CITB boss says move out of Norfolk is necessary to secure its future - and job loss details could come in new year
PUBLISHED: 13:04 16 November 2017 | UPDATED: 17:21 16 November 2017
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The boss of the Construction Industry Training Board has insisted its departure from west Norfolk is a necessary step to secure its future.
The training body has announced plans to leave its Bircham Newton base, moving head office to Peterborough, stop direct training at the National Construction College and outsource a host of back-office services.
The move has sparked fierce criticism from North West Norfolk MP Sir Henry Bellingham, and the workers’ union Unite, which said it would lead to the loss of hundreds of jobs.
But Sarah Beale, CITB chief executive, said the changes were in response to the industry funding it, which voted to renew the body’s three-year mandate in September on condition of reform. Employers have been asking for better value for money, as the introduction of the apprenticeship levy in April means construction firms now pay a double charge, and the changes will effectively see the CITB become a commissioning body for training.
“Moving away from direct training is something we’ve been asked to do by government and by industry,” said Ms Beale.
“By no means are we saying that the training facilities and services [at Bircham Newton] are anything other than good – it’s just not in our plan.”
It was “too soon” to say how many jobs could be lost, given that each individual part of the proposals will be consulted on as it happens, but said job-loss estimates could be provided from January.
Ms Beale said the proposal to leave Bircham Newton had not been taken lightly and that, having been with the organisation 13 years, she knew personally many of the workers who would be affected.
Pressed on the CITB’s chances of continuing beyond its current three-year term, Ms Beale said: “Providing we respond to the industry and government’s clear demands, I’m extremely optimistic about the future.”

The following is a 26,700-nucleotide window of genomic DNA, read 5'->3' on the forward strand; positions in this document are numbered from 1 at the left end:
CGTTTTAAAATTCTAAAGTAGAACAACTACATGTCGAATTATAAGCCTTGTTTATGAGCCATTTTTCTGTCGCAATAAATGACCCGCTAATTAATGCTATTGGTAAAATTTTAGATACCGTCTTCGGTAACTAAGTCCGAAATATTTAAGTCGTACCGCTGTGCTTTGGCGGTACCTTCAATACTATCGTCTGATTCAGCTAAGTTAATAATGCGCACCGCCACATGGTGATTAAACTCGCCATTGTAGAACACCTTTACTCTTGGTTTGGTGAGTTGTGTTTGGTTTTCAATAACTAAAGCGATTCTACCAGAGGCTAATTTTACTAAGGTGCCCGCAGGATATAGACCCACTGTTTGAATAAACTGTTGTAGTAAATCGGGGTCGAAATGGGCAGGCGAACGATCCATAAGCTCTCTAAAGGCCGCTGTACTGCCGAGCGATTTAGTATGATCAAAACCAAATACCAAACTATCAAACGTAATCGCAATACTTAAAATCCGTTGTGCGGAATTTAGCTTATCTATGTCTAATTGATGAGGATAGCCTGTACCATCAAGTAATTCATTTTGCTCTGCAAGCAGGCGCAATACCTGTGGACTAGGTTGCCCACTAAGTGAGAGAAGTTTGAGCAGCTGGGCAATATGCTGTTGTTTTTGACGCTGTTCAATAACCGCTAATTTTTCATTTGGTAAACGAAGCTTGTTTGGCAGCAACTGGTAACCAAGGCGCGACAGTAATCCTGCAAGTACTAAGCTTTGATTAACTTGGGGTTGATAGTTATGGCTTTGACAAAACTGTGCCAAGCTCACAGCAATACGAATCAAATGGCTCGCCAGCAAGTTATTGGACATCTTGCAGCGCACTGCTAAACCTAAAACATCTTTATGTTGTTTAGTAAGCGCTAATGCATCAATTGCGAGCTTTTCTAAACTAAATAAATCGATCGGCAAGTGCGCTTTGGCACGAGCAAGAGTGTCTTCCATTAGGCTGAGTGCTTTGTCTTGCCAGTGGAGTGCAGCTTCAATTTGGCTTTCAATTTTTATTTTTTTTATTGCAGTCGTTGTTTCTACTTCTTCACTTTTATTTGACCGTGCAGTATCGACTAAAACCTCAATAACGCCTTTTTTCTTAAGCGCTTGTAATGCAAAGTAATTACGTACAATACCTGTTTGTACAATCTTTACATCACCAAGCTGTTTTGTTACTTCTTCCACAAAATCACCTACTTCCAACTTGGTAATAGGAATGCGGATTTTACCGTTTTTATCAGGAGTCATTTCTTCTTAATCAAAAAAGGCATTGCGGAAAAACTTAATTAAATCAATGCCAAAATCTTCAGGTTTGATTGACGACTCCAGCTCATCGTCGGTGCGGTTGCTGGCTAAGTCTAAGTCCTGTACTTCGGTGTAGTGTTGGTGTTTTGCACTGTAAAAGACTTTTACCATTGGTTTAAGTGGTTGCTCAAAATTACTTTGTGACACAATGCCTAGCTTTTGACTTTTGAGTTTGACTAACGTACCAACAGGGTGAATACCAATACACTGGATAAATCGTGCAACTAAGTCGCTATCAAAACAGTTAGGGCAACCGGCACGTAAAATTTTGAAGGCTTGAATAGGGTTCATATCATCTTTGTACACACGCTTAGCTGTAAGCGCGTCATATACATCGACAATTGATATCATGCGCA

She said the CITB was keen to work with local authorities and MPs to put together a development plan for the 45-acre site, and confirmed it would be seeking a new owner for the National Construction College - facilities which have been described as “world class”.
“We are very optimistic about the opportunity to work with private training providers interested in taking on the training facilities.
“We are working very hard with potential purchasers of the training facilities so that we can retain them for the industry and people who are affected by [the changes],” she said, adding that no formal expressions of interest have yet been made.
Sir Henry has set two “red lines” in his opposition to the CITB’s restructure: that the National Construction College must be taken on by a new provider, and that its head office is retained at Bircham Newton.
He said: “I do entirely understand the clear demand from the construction industry who, after all pay the CITB’s levy, for the CITB to give up direct training. However, the facilities at Bircham Newton are world-class, and it is absolutely essential that the CITB work with new potential providers to ensure that they keep existing training staff at Bircham.”
South West Norfolk MP Elizabeth Truss has also signalled her support for the site, adding: “I am fully supporting Sir Henry Bellingham’s campaign – we need to build more houses, industry needs more factories and warehouses, and we need the necessary skills to deliver this. The site at Bircham Newton has the capability to provide this training.”